Miami-Dade students’ murals mark history of last millennium

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The Miami Herald

June 18, 2000

`It’s the biggest thing that’s ever come out in my life.’

Paul Bell Middle School seventh-grader

By Ajowa Nzinga Ifateyo

To commemorate the new millennium, 500 Miami-Dade County students worked with a professional artist to interpret the significant events and people of the last 1,000 years — and provide some lessons for humanity.

Their murals are now an exhibit called Master-Peace 2000, which opened Saturday at the Historical Museum of Southern Florida. The murals use thought-provoking images to tackle such issues as the Crusades, slavery, science, transportation, Shakespeare and the environment.

The exhibit, 10 murals representing each of the last 10 centuries, will be on display for a month. Then they will go on permanent display at the 10 public schools where 50 students each participated in the project.

“It’s the biggest thing that’s ever come out in my life,” said Javier Alfonso, a seventh-grader at Paul Bell Middle School.

The project was guided by artist Xavier Cortada, who has a passion for trying to create social peace through bringing students together in schools — which he calls “the most integrated of institutions.”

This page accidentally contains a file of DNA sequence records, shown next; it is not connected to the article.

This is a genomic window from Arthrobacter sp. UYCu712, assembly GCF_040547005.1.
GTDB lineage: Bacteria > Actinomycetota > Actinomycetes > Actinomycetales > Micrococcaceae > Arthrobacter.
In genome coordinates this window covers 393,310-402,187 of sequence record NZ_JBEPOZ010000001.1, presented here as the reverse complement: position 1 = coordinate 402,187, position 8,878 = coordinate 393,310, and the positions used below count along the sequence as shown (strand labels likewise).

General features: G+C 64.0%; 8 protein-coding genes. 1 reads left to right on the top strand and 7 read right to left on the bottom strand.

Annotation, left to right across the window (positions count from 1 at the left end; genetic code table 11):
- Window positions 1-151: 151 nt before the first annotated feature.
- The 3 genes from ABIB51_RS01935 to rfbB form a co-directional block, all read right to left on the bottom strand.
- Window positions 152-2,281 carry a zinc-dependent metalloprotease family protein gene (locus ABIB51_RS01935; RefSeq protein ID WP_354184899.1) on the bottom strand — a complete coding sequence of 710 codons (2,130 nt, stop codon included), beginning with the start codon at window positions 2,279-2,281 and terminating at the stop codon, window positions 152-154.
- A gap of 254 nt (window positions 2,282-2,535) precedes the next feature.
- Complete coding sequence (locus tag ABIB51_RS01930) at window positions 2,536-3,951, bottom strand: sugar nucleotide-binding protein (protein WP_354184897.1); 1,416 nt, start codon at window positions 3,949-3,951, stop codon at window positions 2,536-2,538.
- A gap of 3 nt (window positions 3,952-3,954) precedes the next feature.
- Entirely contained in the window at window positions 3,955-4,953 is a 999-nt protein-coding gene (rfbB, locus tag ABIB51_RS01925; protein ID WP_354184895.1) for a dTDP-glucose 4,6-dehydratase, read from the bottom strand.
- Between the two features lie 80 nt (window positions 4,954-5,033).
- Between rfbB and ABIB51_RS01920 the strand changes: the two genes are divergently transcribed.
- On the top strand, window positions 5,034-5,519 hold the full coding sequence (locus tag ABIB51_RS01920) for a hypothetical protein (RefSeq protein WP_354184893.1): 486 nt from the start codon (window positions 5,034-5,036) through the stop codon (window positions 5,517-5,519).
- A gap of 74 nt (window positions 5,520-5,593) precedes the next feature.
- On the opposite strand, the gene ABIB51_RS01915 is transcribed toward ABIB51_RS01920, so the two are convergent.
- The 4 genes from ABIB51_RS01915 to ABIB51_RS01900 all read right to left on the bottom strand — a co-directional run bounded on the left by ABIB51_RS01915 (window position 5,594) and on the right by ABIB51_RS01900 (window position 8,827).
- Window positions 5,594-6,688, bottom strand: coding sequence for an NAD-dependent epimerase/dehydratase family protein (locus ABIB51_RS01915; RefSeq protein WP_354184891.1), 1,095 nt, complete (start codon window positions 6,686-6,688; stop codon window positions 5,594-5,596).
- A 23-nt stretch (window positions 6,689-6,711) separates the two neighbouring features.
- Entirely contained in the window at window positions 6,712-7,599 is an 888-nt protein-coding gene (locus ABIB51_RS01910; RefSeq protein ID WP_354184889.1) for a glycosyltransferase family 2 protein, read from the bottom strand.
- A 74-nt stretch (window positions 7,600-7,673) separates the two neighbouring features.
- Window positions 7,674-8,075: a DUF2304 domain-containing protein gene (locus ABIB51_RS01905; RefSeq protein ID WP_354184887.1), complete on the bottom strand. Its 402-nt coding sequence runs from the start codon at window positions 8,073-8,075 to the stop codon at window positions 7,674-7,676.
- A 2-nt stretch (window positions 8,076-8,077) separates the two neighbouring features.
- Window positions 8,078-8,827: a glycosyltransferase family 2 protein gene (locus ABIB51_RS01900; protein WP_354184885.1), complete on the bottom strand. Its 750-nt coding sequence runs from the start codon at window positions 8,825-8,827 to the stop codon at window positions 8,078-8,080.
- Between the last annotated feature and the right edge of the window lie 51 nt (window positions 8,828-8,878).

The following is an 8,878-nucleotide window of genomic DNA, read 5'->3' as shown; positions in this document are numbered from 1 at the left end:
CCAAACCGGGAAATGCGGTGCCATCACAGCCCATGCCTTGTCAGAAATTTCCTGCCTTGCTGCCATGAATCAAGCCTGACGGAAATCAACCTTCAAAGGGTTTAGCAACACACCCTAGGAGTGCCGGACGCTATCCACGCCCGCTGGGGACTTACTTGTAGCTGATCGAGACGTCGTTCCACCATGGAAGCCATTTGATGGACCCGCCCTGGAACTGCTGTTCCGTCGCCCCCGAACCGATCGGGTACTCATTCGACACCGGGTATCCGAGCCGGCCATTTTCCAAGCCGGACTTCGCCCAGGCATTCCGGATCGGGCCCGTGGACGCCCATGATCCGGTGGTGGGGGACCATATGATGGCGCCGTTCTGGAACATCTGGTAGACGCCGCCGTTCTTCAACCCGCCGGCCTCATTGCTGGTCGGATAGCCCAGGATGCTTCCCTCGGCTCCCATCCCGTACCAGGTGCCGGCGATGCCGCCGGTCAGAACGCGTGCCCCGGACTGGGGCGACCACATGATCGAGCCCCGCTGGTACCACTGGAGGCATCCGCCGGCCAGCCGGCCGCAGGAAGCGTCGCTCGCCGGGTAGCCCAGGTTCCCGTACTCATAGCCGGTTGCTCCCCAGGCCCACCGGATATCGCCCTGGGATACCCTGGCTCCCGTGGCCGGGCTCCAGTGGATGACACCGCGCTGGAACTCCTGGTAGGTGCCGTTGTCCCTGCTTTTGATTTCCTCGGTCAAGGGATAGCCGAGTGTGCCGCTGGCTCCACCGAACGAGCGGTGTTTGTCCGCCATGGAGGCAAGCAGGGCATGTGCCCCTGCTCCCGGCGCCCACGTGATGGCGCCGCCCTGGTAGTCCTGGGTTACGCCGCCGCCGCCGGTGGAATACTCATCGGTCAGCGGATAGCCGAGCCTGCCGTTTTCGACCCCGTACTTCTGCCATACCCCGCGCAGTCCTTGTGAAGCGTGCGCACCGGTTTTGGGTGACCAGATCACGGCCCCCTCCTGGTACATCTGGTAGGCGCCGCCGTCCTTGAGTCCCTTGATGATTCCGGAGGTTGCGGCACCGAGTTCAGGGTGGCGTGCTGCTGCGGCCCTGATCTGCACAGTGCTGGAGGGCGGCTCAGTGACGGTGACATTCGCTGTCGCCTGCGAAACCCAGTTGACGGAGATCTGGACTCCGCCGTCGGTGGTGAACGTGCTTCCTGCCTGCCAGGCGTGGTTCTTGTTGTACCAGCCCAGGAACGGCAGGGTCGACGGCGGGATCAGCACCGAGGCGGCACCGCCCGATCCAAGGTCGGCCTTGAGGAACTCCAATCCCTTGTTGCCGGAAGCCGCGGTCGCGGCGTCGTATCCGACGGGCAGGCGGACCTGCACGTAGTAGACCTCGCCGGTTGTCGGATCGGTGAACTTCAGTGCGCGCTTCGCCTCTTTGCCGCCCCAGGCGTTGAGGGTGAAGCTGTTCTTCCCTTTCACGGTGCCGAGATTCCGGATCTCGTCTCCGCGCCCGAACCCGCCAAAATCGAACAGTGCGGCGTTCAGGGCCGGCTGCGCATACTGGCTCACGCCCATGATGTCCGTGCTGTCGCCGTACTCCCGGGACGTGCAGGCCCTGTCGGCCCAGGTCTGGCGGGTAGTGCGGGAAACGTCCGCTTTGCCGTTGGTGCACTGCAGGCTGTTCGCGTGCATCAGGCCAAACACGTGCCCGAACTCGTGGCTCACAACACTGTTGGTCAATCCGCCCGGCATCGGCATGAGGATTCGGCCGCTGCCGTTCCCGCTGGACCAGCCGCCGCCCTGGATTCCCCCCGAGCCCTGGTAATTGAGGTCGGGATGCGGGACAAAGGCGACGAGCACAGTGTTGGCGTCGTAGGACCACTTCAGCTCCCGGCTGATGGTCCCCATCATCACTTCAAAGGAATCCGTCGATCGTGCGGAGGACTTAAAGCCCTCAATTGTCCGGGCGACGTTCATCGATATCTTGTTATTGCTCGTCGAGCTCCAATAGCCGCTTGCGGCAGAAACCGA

Students at each school chose a century, researched significant events of the period, wrote essays and drew images. They used the Internet to direct Cortada in the placement of images.

“It’s about distilling the historic and applying it to us,” said Cortada.

Among the images: Three ships with books as masts raising the question of whether books or the discovery of America in the 15th Century was more significant; a rat, symbolizing the plague, sitting on top of a cigarette; a map of Marco Polo’s expeditions connected by computers.

The idea took root in 1994 when Cortada was in Soweto, South Africa, trying to talk through a translator to homeless children who used drugs. He expanded the idea and used it in Naranja in 1997 and in Cyprus just last week, he said.

The experience was educational and “fun” for Jean Sebastien Thevenin, a sixth-grade student at George Washington Carver Middle, who was at the opening with his parents, Joelle and Joseph, and his 6-year-old sister, Anouk.

“He loves art,” Joelle Thevenin of Kendall said. “Working with art motivated him to study about the time, and he went on the Internet.”

The message the students had for the 21st Century?

“The lesson is to take care of the environment,” said Cortada.

© The Miami Herald